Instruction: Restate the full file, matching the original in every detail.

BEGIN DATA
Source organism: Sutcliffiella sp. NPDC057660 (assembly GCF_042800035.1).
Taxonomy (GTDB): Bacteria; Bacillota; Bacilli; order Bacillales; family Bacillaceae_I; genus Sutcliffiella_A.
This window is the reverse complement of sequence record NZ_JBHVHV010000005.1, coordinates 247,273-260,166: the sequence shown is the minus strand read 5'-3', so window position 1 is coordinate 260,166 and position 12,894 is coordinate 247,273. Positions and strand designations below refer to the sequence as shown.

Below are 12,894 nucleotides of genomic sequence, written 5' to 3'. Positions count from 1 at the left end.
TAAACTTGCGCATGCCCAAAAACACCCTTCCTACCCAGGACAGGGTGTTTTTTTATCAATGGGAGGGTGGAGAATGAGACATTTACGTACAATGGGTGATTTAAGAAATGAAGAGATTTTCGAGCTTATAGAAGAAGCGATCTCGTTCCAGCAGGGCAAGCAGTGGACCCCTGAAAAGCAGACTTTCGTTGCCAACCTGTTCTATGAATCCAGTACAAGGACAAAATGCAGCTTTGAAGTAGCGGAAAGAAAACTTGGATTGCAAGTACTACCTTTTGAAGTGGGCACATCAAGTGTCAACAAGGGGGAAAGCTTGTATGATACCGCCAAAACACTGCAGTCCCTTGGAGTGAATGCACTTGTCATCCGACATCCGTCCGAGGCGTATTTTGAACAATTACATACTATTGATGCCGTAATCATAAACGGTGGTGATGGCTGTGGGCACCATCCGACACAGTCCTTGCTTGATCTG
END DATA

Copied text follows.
Source organism: Sutcliffiella sp. NPDC057660 (assembly GCF_042800035.1).
Taxonomy (GTDB): Bacteria; Bacillota; Bacilli; order Bacillales; family Bacillaceae_I; genus Sutcliffiella_A.
This window is the reverse complement of sequence record NZ_JBHVHV010000005.1, coordinates 247,273-260,166: the sequence shown is the minus strand read 5'-3', so window position 1 is coordinate 260,166 and position 12,894 is coordinate 247,273. Positions and strand designations below refer to the sequence as shown.

Below are 12,894 nucleotides of genomic sequence, written 5' to 3'. Positions count from 1 at the left end.
TAAACTTGCGCATGCCCAAAAACACCCTTCCTACCCAGGACAGGGTGTTTTTTTATCAATGGGAGGGTGGAGAATGAGACATTTACGTACAATGGGTGATTTAAGAAATGAAGAGATTTTCGAGCTTATAGAAGAAGCGATCTCGTTCCAGCAGGGCAAGCAGTGGACCCCTGAAAAGCAGACTTTCGTTGCCAACCTGTTCTATGAATCCAGTACAAGGACAAAATGCAGCTTTGAAGTAGCGGAAAGAAAACTTGGATTGCAAGTACTACCTTTTGAAGTGGGCACATCAAGTGTCAACAAGGGGGAAAGCTTGTATGATACCGCCAAAACACTGCAGTCCCTTGGAGTGAATGCACTTGTCATCCGACATCCGTCCGAGGCGTATTTTGAACAATTACATACTATTGATGCCGTAATCATAAACGGTGGTGATGGCTGTGGGCACCATCCGACACAGTCCTTGCTTGATCTG